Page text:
Dassault Adds More Smarts to Falcon Autothrottles

 - February 1, 2021, 8:00 AM

Dassault’s twin-engine Rafale fighter jet is equipped with what in retrospect seems an absurdly simple design feature: a single throttle lever to control both engines. Dassault engineers had long discussed a similar application for a business jet and now the French manufacturer has conducted extensive flight tests of a single-throttle lever integrated with the three-engine Falcon 7X’s fly-by-wire digital flight control system. In late October, I had the opportunity to test-fly its SmartThrottle in the 7X flight-test aircraft and experienced another new feature that Dassault has also been testing—a full recovery mode function that can help pilots recover from a loss-of-control situation.

The flight testing that Dassault conducted on the experimental 7X revealed significant safety and operational benefits. However, the company hasn’t yet decided on when the SmartThrottle might be integrated into a new airplane. The next Falcon model is the so-called “Falcon Next,” but Dassault has not yet officially launched this program and it isn’t known yet whether this aircraft might feature the SmartThrottle and the recovery mode features that are enabled by the SmartThrottle’s integration with the fly-by-wire digital flight control system (DFCS).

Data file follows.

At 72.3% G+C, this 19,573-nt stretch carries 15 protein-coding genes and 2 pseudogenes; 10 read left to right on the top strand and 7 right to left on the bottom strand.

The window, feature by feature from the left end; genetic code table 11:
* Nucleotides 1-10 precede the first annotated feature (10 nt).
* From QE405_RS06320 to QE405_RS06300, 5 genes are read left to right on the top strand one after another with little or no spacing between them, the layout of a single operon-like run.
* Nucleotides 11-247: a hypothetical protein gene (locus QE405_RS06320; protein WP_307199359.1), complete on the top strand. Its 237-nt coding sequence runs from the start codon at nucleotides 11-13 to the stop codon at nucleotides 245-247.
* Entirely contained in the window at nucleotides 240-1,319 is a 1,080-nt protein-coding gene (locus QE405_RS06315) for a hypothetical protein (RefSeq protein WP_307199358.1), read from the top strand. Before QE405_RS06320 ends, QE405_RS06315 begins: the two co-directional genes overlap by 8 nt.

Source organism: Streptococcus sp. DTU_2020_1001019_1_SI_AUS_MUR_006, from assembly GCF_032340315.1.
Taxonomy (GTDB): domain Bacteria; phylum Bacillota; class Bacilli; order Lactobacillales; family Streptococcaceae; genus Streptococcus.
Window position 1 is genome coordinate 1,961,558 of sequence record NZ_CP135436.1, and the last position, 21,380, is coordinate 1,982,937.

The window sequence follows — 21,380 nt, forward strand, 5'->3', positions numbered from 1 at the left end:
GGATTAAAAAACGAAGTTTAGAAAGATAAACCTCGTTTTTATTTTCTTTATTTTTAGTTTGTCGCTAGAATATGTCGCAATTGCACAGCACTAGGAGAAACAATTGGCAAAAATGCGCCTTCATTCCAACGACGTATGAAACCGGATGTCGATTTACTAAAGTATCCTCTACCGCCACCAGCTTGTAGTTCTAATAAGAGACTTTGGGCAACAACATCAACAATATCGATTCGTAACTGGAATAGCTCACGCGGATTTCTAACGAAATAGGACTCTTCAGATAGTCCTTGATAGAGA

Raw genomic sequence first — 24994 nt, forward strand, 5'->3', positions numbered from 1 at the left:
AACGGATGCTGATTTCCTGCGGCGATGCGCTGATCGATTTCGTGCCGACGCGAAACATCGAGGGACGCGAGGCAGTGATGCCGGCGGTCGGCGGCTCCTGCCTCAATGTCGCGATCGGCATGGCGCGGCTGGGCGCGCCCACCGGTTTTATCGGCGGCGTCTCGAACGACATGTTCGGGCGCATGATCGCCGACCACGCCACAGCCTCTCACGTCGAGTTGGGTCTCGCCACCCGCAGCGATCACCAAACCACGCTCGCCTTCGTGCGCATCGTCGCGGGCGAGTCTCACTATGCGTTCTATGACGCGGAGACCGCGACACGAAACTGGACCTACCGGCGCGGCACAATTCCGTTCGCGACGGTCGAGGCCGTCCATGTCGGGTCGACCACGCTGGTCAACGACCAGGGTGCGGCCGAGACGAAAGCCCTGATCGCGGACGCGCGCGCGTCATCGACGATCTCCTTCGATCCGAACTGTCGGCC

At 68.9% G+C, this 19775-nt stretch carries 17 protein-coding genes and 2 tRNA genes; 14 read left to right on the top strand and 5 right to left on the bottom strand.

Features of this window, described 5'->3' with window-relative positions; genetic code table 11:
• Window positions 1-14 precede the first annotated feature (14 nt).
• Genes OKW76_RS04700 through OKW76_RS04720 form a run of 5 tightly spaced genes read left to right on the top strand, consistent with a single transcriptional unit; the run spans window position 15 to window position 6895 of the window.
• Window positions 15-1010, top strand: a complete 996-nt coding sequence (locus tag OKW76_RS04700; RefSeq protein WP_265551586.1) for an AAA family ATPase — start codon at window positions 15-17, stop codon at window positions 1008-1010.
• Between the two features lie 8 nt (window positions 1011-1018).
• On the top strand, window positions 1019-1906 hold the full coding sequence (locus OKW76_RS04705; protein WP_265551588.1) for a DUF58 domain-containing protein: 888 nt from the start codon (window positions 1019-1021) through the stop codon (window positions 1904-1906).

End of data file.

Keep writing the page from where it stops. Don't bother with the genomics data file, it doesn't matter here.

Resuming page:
We flipped the Falcon 7X nearly upside down before pushing the recovery button.

According to Dassault, the 7X SmartThrottle test program got underway more than two years ago. To put it simply, the SmartThrottle is like an enhanced autothrottle, incorporating all the normal autothrottle capabilities but taking advantage of digital technology to add safety features such as upset recovery, more comprehensive emergency descent modes, and engine failure mitigation, along with single-power-lever operation.

For the purposes of flight testing, the 7X was modified with the single-lever SmartThrottle along with three manual “mini-throttles” that can operate each engine individually and during takeoff and landing. Ultimately, a certified version of the SmartThrottle would be usable from takeoff to touchdown, but during testing the SmartThrottle was usable only once airborne.

The flight test SmartThrottle has LED light strips
The flight test SmartThrottle has LED light strips on either side to highlight engine condition.

The 7X’s instrument panel was modified with the pilot’s primary flight display (PFD) replaced with a touchscreen display that mirrored all the functions of the normal 7X’s mode-control panel. Two smaller display screens were mounted on the outboard side of the panel, only for displaying flight-test-related information. The flight-test 7X was set up for single-pilot operation from the left seat so that another test pilot or pilots getting demonstrations of the system could fly from the right seat while not being required crewmembers.